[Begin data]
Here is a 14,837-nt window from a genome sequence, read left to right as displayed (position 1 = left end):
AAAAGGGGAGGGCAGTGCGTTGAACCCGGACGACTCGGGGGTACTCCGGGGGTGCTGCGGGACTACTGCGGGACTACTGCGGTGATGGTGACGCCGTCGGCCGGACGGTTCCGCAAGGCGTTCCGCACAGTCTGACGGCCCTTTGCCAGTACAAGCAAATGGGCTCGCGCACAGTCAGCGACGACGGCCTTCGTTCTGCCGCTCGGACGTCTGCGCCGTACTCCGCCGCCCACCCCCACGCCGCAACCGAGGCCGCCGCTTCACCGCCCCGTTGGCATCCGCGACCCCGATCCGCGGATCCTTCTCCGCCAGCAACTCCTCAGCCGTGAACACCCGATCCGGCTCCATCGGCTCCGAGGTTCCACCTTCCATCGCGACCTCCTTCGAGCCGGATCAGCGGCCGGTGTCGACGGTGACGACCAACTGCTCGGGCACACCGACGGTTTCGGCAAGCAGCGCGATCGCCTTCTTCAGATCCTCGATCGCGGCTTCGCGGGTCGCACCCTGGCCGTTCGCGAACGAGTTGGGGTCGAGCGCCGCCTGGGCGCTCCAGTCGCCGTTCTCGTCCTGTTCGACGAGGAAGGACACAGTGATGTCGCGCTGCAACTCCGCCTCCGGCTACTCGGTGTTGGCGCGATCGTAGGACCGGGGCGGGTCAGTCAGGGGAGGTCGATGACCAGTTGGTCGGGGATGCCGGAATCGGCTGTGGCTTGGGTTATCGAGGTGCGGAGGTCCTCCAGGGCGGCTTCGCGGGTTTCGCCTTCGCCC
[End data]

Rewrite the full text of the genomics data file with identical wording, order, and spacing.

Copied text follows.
Here is a 14,837-nt window from a genome sequence, read left to right as displayed (position 1 = left end):
AAAAGGGGAGGGCAGTGCGTTGAACCCGGACGACTCGGGGGTACTCCGGGGGTGCTGCGGGACTACTGCGGGACTACTGCGGTGATGGTGACGCCGTCGGCCGGACGGTTCCGCAAGGCGTTCCGCACAGTCTGACGGCCCTTTGCCAGTACAAGCAAATGGGCTCGCGCACAGTCAGCGACGACGGCCTTCGTTCTGCCGCTCGGACGTCTGCGCCGTACTCCGCCGCCCACCCCCACGCCGCAACCGAGGCCGCCGCTTCACCGCCCCGTTGGCATCCGCGACCCCGATCCGCGGATCCTTCTCCGCCAGCAACTCCTCAGCCGTGAACACCCGATCCGGCTCCATCGGCTCCGAGGTTCCACCTTCCATCGCGACCTCCTTCGAGCCGGATCAGCGGCCGGTGTCGACGGTGACGACCAACTGCTCGGGCACACCGACGGTTTCGGCAAGCAGCGCGATCGCCTTCTTCAGATCCTCGATCGCGGCTTCGCGGGTCGCACCCTGGCCGTTCGCGAACGAGTTGGGGTCGAGCGCCGCCTGGGCGCTCCAGTCGCCGTTCTCGTCCTGTTCGACGAGGAAGGACACAGTGATGTCGCGCTGCAACTCCGCCTCCGGCTACTCGGTGTTGGCGCGATCGTAGGACCGGGGCGGGTCAGTCAGGGGAGGTCGATGACCAGTTGGTCGGGGATGCCGGAATCGGCTGTGGCTTGGGTTATCGAGGTGCGGAGGTCCTCCAGGGCGGCTTCGCGGGTTTCGCCTTCGCCC